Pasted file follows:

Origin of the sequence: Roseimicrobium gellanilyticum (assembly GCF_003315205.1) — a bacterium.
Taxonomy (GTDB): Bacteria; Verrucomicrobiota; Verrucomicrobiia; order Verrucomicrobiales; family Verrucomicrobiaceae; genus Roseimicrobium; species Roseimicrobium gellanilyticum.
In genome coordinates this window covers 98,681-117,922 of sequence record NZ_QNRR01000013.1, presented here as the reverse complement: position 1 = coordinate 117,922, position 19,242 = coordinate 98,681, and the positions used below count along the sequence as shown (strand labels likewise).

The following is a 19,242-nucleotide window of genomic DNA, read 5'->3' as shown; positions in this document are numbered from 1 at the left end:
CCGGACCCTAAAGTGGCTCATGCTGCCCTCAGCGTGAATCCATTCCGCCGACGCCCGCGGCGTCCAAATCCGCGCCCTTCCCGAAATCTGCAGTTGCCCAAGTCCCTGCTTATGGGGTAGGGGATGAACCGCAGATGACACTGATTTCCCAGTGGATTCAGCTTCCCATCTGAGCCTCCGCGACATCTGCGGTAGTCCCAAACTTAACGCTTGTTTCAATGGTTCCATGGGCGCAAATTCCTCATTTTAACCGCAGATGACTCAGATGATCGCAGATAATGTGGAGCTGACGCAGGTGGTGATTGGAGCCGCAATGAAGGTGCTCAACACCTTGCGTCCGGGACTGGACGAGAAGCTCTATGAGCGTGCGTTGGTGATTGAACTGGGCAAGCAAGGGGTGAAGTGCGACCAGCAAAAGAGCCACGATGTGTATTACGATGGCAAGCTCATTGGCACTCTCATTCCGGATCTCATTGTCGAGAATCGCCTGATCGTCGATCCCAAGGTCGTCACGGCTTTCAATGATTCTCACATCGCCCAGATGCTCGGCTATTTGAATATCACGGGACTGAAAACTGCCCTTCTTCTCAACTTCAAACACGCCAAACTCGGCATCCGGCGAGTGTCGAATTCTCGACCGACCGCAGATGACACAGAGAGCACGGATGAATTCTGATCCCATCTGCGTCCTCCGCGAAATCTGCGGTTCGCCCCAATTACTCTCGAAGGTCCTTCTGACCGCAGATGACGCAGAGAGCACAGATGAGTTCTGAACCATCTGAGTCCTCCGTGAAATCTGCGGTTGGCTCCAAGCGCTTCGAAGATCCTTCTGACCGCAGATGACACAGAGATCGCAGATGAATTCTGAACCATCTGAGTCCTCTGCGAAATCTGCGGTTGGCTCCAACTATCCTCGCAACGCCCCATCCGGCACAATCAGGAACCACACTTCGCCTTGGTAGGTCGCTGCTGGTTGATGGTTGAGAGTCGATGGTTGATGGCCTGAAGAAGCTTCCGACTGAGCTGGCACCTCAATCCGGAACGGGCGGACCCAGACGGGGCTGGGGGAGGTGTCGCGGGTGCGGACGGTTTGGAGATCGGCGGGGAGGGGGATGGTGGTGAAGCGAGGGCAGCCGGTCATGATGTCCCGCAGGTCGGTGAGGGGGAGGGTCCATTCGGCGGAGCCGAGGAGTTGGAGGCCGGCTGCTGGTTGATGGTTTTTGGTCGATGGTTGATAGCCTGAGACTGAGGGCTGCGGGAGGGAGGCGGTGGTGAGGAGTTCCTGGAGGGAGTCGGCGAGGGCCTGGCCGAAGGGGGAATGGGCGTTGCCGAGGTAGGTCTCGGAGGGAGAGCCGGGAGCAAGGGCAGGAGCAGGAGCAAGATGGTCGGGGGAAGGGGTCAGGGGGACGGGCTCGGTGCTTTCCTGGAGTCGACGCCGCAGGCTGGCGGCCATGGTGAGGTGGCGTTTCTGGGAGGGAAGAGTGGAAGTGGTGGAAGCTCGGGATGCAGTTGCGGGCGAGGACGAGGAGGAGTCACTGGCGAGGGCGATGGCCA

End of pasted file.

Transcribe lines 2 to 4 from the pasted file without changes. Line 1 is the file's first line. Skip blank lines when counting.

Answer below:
Taxonomy (GTDB): Bacteria; Verrucomicrobiota; Verrucomicrobiia; order Verrucomicrobiales; family Verrucomicrobiaceae; genus Roseimicrobium; species Roseimicrobium gellanilyticum.
In genome coordinates this window covers 98,681-117,922 of sequence record NZ_QNRR01000013.1, presented here as the reverse complement: position 1 = coordinate 117,922, position 19,242 = coordinate 98,681, and the positions used below count along the sequence as shown (strand labels likewise).

The following is a 19,242-nucleotide window of genomic DNA, read 5'->3' as shown; positions in this document are numbered from 1 at the left end: